This is a note of the Rich Hickey’s two talks:
The two talks are about the design concept behind Datomic: a functional database.
Try to distinguish the parts of our programs that are computationally oriented, and the parts of our programs that are machine oriented.
We want to isolate the machine part, and the amount of time we spend doing that kind of work, to the corners of our applications where that is necessary
FP allows us to use values and functions, not machines, as a computation model.
- A Functional DB must provide database as a value. It must support writing functions that can take db values as args and return db values.
- A Functional DB value must be immutable and accretive.
- A DB has DBMS (machine) and values.
Regular db: durable, consistent, leverage (tools), and shared across processes.
- The database is as a process.
- It does not disentangle the state from the identity and you do not get the same answers over and over again.
- It is hard to query multiple databases.
Functional DB Process
The computation is not part of the process. It gives immutable values. Functional db computation is orthogonal to functional db process.
There is a database value. We are going to pass it to a function. And we are going to get a result out. The cool thing about having separated this is that there is no problem having a function that manipulates more than one database value, so it is a function of two databases.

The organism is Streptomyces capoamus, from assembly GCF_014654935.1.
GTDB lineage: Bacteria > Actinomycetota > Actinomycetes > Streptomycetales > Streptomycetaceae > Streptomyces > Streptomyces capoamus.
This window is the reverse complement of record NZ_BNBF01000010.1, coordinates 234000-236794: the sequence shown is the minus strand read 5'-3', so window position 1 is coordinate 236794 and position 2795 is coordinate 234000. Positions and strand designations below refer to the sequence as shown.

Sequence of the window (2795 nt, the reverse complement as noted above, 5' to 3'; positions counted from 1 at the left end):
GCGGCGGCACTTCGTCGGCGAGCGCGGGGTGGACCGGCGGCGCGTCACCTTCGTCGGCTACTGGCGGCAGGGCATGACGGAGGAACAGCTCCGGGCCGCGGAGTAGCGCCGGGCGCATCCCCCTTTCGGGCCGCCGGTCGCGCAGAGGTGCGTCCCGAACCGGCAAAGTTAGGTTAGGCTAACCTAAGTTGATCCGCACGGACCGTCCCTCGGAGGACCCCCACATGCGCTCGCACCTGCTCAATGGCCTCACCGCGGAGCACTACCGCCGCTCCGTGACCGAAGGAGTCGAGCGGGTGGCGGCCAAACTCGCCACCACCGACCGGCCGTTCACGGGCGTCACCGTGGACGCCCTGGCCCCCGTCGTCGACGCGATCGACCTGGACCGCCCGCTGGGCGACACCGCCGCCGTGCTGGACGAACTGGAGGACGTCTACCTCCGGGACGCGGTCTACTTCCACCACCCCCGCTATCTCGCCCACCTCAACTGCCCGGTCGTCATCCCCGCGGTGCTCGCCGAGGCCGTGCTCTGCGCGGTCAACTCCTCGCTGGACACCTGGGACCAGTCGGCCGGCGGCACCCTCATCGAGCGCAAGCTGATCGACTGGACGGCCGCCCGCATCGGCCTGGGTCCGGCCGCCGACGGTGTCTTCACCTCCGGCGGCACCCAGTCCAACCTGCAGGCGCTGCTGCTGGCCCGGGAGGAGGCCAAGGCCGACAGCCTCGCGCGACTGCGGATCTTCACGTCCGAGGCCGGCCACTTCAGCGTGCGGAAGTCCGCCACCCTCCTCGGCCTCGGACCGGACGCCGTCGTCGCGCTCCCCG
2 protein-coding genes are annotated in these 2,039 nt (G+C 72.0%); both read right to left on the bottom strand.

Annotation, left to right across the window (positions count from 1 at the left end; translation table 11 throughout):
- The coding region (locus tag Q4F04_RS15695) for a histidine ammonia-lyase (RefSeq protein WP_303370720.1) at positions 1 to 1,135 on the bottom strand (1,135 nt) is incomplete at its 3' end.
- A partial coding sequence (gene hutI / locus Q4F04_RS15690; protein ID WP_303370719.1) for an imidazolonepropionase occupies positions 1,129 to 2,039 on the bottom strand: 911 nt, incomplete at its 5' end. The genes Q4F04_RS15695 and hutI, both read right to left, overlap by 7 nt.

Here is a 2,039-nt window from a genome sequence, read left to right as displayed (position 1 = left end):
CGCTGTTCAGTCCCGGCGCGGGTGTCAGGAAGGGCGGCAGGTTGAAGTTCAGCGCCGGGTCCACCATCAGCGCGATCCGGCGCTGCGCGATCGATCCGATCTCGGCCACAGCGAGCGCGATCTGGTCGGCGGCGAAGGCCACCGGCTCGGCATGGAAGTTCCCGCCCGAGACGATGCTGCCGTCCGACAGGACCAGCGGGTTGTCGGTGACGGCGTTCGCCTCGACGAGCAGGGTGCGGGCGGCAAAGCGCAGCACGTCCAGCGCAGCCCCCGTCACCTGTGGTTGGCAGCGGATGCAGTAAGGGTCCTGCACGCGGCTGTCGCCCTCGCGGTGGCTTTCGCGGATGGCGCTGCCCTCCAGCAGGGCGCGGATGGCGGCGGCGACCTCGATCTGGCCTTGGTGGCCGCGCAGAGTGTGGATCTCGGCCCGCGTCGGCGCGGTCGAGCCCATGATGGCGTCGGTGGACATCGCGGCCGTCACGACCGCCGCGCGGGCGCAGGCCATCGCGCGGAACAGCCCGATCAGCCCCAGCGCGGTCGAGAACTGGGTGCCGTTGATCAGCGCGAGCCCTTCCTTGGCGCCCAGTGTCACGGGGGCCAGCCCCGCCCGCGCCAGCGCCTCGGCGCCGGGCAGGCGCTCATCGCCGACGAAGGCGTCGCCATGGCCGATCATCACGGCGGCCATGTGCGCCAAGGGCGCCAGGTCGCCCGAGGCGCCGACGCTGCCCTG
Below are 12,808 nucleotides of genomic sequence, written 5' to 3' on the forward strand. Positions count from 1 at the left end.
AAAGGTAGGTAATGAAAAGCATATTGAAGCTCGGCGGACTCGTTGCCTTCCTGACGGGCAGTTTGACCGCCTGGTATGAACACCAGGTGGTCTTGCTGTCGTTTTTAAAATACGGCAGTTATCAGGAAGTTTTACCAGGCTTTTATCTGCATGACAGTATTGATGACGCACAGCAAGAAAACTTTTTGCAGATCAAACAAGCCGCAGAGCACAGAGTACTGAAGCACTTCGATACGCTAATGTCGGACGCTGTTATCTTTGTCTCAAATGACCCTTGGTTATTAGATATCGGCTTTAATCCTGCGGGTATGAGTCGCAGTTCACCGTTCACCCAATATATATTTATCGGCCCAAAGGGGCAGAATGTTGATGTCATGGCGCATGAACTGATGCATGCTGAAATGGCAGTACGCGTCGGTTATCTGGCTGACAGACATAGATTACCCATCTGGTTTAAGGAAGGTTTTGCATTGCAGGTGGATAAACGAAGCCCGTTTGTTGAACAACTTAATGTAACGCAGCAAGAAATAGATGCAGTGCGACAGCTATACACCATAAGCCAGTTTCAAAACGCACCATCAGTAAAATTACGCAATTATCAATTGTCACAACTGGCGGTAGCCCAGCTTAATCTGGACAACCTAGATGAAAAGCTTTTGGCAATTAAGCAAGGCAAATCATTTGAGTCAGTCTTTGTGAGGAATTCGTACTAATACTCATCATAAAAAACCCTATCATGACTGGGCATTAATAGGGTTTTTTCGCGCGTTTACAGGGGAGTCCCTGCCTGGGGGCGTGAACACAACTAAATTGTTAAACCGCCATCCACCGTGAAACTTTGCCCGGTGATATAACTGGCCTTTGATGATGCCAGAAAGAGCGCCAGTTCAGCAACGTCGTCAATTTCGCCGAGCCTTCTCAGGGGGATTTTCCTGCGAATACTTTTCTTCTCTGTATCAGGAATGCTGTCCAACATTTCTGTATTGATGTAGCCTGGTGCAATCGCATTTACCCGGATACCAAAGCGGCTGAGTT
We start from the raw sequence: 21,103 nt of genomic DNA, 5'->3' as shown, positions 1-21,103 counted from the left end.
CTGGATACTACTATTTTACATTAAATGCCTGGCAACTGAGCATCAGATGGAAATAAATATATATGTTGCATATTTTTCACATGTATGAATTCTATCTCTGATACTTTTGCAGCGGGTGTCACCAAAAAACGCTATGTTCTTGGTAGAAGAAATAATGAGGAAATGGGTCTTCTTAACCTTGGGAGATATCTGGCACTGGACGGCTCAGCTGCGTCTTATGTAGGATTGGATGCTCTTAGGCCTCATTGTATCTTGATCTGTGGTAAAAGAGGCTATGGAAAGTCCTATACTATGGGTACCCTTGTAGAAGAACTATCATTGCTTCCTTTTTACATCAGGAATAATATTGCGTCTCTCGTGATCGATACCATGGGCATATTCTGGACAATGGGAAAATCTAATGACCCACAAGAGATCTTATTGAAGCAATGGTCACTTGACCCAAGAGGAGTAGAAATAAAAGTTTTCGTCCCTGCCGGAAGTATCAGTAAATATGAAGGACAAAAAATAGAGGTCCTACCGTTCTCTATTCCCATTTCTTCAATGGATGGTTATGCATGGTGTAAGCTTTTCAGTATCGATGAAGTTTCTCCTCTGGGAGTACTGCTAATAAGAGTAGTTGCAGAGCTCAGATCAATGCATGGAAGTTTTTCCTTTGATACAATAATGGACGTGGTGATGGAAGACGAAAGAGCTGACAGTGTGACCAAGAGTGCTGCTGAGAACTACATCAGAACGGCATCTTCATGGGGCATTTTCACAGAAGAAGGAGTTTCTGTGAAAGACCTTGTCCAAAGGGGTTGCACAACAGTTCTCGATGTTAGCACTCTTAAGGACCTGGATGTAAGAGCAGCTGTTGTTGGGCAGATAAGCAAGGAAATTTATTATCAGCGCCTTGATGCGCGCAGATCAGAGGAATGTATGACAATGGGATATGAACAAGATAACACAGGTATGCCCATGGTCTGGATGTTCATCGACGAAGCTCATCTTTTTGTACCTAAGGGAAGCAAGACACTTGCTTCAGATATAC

- Just data: language-independent, aggregate, compose
- Persistent data structures: alias freedom, efficient incremental changes
- One structure, many functions: datalog queries, direct index access, entity navigation
- just drop to backtrack
- try before buy
- tree propagation
- Time travel
- Easy testing and fabricating
- Functional DB has the same FP benefits
- Many new capabilities
- Dramatic simlification
- A new database
- A sound model of information, with time
- Provides database as a value to applications
- Bring declarative programming to applications
- Focus on reducing complexity
If you update someone’s email address, you do not actually change one email address into another email address. There is a new piece of information, which is that someone has changed their email address. we stop doing place-oriented programming, and move to a notion of programming that is about information accretion.
Value: An immutable magnitude, quantity, number … or immutable composite thereof State: Value of an identity at a moment in time Identity: A putative entity we associate with a series of causally related values (states) over time Time: Relative before/after ordering of causal values
Process, which is a term I will use to say “the acquisition of novelty”, of novel information, is something that requires coordination. In the end, I do not care if it is transactional or eventual consistency. That thing at the end that is going to merge together your stuff, that is a form of coordination. There have to be rules to govern what is allowed, and what is not. Somebody has to be responsible for doing it. We cannot all do it. One person has to eventually say, “I am taking these two things, and turning it into this merged result.”
persistent data structure, trees, structural sharing. Information model: accretion of atomic facts Split process and perception: Process is the transactional part, the coordination required to do that. Perception is the query side (leverage). Immutable basis in storage and novelty in memory: You accumulate novelty in memory. Occasionally you put it in storage, and you use persistent tree merge to do it. The transactor has no storage at all. It is strictly a coordination thing. It will take the novelty, integrate it into the live view, and put it into storage. When it puts it into storage directly, that is a logging, append-y kind of process. It is the indexing that is going to build the sorted view that gives us the leverage.